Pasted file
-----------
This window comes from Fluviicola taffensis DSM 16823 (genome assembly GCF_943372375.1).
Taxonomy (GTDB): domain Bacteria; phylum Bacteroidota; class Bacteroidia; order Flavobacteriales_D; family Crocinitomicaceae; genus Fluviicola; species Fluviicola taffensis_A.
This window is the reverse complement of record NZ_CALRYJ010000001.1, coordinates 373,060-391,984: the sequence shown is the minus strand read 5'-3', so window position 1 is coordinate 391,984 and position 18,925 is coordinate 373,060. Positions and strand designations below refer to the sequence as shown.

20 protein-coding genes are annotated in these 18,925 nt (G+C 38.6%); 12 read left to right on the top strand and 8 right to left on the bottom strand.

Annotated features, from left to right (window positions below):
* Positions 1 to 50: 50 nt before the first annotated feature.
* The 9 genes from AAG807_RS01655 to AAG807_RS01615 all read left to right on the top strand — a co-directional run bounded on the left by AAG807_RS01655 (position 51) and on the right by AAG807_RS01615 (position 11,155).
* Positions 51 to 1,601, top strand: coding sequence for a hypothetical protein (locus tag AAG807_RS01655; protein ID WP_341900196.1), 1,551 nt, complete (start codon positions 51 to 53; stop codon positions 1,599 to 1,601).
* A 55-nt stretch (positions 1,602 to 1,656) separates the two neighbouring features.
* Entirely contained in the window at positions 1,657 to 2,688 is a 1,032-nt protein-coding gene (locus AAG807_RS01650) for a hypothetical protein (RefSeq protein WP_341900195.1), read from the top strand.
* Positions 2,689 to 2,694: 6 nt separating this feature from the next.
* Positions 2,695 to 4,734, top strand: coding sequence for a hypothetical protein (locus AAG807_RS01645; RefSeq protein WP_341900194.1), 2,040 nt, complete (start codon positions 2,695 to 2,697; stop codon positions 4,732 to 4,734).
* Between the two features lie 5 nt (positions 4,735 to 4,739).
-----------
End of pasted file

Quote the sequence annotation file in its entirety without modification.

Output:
This window comes from Fluviicola taffensis DSM 16823 (genome assembly GCF_943372375.1).
Taxonomy (GTDB): domain Bacteria; phylum Bacteroidota; class Bacteroidia; order Flavobacteriales_D; family Crocinitomicaceae; genus Fluviicola; species Fluviicola taffensis_A.
This window is the reverse complement of record NZ_CALRYJ010000001.1, coordinates 373,060-391,984: the sequence shown is the minus strand read 5'-3', so window position 1 is coordinate 391,984 and position 18,925 is coordinate 373,060. Positions and strand designations below refer to the sequence as shown.

20 protein-coding genes are annotated in these 18,925 nt (G+C 38.6%); 12 read left to right on the top strand and 8 right to left on the bottom strand.

Annotated features, from left to right (window positions below):
* Positions 1 to 50: 50 nt before the first annotated feature.
* The 9 genes from AAG807_RS01655 to AAG807_RS01615 all read left to right on the top strand — a co-directional run bounded on the left by AAG807_RS01655 (position 51) and on the right by AAG807_RS01615 (position 11,155).
* Positions 51 to 1,601, top strand: coding sequence for a hypothetical protein (locus tag AAG807_RS01655; protein ID WP_341900196.1), 1,551 nt, complete (start codon positions 51 to 53; stop codon positions 1,599 to 1,601).
* A 55-nt stretch (positions 1,602 to 1,656) separates the two neighbouring features.
* Entirely contained in the window at positions 1,657 to 2,688 is a 1,032-nt protein-coding gene (locus AAG807_RS01650) for a hypothetical protein (RefSeq protein WP_341900195.1), read from the top strand.
* Positions 2,689 to 2,694: 6 nt separating this feature from the next.
* Positions 2,695 to 4,734, top strand: coding sequence for a hypothetical protein (locus AAG807_RS01645; RefSeq protein WP_341900194.1), 2,040 nt, complete (start codon positions 2,695 to 2,697; stop codon positions 4,732 to 4,734).
* Between the two features lie 5 nt (positions 4,735 to 4,739).